On high performance systems, it might be practical to have one I/O stream per drive head .
Beyond that.. for any one file, unless you go to a lot of trouble, you tend to get conflict trying to do multiple I/O with the same file, as the same head might be needed (because it is on the same track). But different files tend to be in different tracks.
... which is to say that having a modest number of different files per drive being accessed by parallel workers can improve performance, and as you spread the load out over different drives you can definitely improve performance. The single threading is not as bad of a restrictions as you might think.
(Single threading can be necessary in order to provide "atomic" operations, such as the fact that operating systems must guarantee that file renames must at all user-accessible times either give the old name or the new name, that there is no user-accessible case in which both names or neither name is accessible.)

@Walter Roberson For multiple files uniformly distributed across multiple drives, parallel I/O can theoretically improve performance, but this may require elaborated load balancing algorithms for these drives, which is very tricky. Judging from the code shown by OP, this is probably far beyond his programming ability.

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### Più risposte (1)

chicken vector il 7 Apr 2023
Try parallel computing:
% Get CPU's numebr of cores:
[~, numberOfCores] = evalc('feature(''numcores'')');
% Start parallel pool:
parpool(numberOfCores)
% Parallelise <for> loop:
parfor file = 1 : 700
% dostuff
end
Just be carefull and read the documentation about how to save restults from parfor iteratively, as you need to pre-allocate the output variable and you will have some other constraints.
I suggest you to read the documentation and see some examples.
##### 3 CommentiMostra 1 commento meno recenteNascondi 1 commento meno recente
chicken vector il 7 Apr 2023
Modificato: chicken vector il 7 Apr 2023
The first advice that I can give you is, as Matlab suggests you, initialise your variable ROUGH before the for loop.
This is particularly important when dealing with big dataset because at each loop iteration the size of ROUGH is changed and the RAM of your computer needs to re-allocate the data inside it to have the bits representing ROUGH close to each other.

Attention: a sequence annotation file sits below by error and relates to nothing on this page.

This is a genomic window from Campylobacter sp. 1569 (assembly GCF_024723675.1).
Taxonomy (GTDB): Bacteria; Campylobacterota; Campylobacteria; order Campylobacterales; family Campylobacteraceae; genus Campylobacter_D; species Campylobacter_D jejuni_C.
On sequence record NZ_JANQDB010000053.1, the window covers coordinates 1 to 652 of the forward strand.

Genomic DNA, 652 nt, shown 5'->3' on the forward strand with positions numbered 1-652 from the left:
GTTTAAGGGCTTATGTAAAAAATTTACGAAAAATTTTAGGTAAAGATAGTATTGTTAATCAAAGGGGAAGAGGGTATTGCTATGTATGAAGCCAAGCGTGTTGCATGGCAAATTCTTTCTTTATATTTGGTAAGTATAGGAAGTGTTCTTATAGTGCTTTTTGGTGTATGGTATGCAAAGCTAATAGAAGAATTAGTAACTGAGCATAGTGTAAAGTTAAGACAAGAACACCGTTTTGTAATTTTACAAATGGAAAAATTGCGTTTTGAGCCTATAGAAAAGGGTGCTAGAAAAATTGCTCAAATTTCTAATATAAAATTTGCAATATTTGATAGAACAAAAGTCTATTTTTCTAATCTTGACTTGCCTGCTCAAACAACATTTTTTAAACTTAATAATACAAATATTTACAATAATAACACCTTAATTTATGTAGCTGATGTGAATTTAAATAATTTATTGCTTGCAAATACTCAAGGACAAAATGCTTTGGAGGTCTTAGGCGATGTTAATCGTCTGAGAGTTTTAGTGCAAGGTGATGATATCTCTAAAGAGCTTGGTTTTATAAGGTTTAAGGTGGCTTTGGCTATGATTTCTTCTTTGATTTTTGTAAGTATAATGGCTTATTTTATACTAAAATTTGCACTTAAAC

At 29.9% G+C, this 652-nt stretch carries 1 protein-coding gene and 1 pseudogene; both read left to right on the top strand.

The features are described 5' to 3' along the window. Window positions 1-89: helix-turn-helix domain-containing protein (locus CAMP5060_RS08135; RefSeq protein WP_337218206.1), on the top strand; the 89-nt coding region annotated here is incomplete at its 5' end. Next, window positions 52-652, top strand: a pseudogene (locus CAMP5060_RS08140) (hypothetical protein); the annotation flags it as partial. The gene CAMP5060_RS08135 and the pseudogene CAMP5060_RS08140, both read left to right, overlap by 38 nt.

Now imagine how time expensive this could be when you do it (3597/3)^2 times, when you could save this time by "reserving" your RAM spots before the loop by substituting:
ROUGH = [];
With:
ROUGH = zeros(3597, 3);
The second advice is to use vectorisation as much as possible because it is much faster than using for loops.
Vectorisation can be seen as a sort of parallel computation rather than in sequence.
Consider as an example that I want to obtain the element-wise difference between two matrices. The following 3 methods obtain the same result, but performances are quite different:
N = 500;
x = rand(N);
y = rand(N);
% For loop without initial allocation:
tic
z = [];
for i = 1 : N
for j = 1 : N
z(i,j) = x(i,j) - y(i,j);
end
end
T1 = toc
% For loop with initial allocation:
tic
z = zeros(N);
for i = 1 : N
for j = 1 : N
z(i,j) = x(i,j) - y(i,j);
end
end
T2 = toc
% Vectorisation:
tic
z = x - y;
T3 = toc
On my computer I obtain:
T1 = 0.0147
T2 = 0.0064
T3 = 0.0005
To exploit vectorisation in your code, try to have a look at reshape.
First thing that comes to my mind is to re-organise your Z, LAT, LON variables into matrices of size [3, (3597^2)/3] so that you can already vectorise along one dimension.
Nontheless this might be a bit complex so I suggest you to begin with the initialisation of ROUGH.
In my code saves half the computational time with a 500x500 matrix which only has 2 % of the elements you have in a 3597x3597 matrix, since it scales with the square of the dimension.
TLDR:
Try this:
ROUGH = zeros(3597,3);
select = (0:2);
current_rough_row = 0;
for row = 1 : 3 : N
for col = 1 : 3 : N
current_rough_row = current_rough_row + 1;
A = Z(row + select, col + select);
Dif = (A - mean(A,'all')).^2;
rough = sqrt(mean(Dif,'all'));
ROUGH(current_rough_row,:) = [mean(LAT(row + select)) mean(LON(col + select)) rough];
end
end
And do the same with NA:
NA = zeros(3597*700, 3); % Instead of: NA = [];
NA[700*(fiile-1)+1 : 700*fiile] = ROUGH; % Instead of NA = [NA;ROUGH];
Mina Mino il 7 Apr 2023
thanks for you response and help.